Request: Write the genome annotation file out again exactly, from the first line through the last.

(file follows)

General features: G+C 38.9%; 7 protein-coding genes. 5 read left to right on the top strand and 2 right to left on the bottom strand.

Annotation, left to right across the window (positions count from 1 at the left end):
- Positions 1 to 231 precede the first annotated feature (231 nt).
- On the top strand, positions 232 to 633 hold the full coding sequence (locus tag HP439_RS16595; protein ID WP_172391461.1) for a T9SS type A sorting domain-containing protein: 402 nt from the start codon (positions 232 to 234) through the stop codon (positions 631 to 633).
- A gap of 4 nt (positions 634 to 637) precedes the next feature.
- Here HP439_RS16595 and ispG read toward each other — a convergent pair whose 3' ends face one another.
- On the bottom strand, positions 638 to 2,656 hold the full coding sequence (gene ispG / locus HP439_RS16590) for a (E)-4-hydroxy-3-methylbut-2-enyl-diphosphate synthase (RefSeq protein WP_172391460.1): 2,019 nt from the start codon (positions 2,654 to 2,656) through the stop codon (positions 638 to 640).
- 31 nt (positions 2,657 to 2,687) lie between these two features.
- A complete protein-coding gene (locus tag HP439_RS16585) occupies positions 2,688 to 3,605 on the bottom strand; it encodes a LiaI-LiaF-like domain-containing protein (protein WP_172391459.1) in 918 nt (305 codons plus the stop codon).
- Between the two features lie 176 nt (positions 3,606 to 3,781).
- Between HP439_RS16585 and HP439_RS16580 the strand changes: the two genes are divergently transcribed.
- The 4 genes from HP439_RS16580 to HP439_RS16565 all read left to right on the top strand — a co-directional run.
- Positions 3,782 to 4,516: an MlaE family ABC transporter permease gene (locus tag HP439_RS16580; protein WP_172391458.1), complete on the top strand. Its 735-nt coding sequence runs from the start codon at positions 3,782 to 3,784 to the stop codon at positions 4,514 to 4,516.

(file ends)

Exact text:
General features: G+C 38.9%; 7 protein-coding genes. 5 read left to right on the top strand and 2 right to left on the bottom strand.

Annotation, left to right across the window (positions count from 1 at the left end):
- Positions 1 to 231 precede the first annotated feature (231 nt).
- On the top strand, positions 232 to 633 hold the full coding sequence (locus tag HP439_RS16595; protein ID WP_172391461.1) for a T9SS type A sorting domain-containing protein: 402 nt from the start codon (positions 232 to 234) through the stop codon (positions 631 to 633).
- A gap of 4 nt (positions 634 to 637) precedes the next feature.
- Here HP439_RS16595 and ispG read toward each other — a convergent pair whose 3' ends face one another.
- On the bottom strand, positions 638 to 2,656 hold the full coding sequence (gene ispG / locus HP439_RS16590) for a (E)-4-hydroxy-3-methylbut-2-enyl-diphosphate synthase (RefSeq protein WP_172391460.1): 2,019 nt from the start codon (positions 2,654 to 2,656) through the stop codon (positions 638 to 640).
- 31 nt (positions 2,657 to 2,687) lie between these two features.
- A complete protein-coding gene (locus tag HP439_RS16585) occupies positions 2,688 to 3,605 on the bottom strand; it encodes a LiaI-LiaF-like domain-containing protein (protein WP_172391459.1) in 918 nt (305 codons plus the stop codon).
- Between the two features lie 176 nt (positions 3,606 to 3,781).
- Between HP439_RS16585 and HP439_RS16580 the strand changes: the two genes are divergently transcribed.
- The 4 genes from HP439_RS16580 to HP439_RS16565 all read left to right on the top strand — a co-directional run.
- Positions 3,782 to 4,516: an MlaE family ABC transporter permease gene (locus tag HP439_RS16580; protein WP_172391458.1), complete on the top strand. Its 735-nt coding sequence runs from the start codon at positions 3,782 to 3,784 to the stop codon at positions 4,514 to 4,516.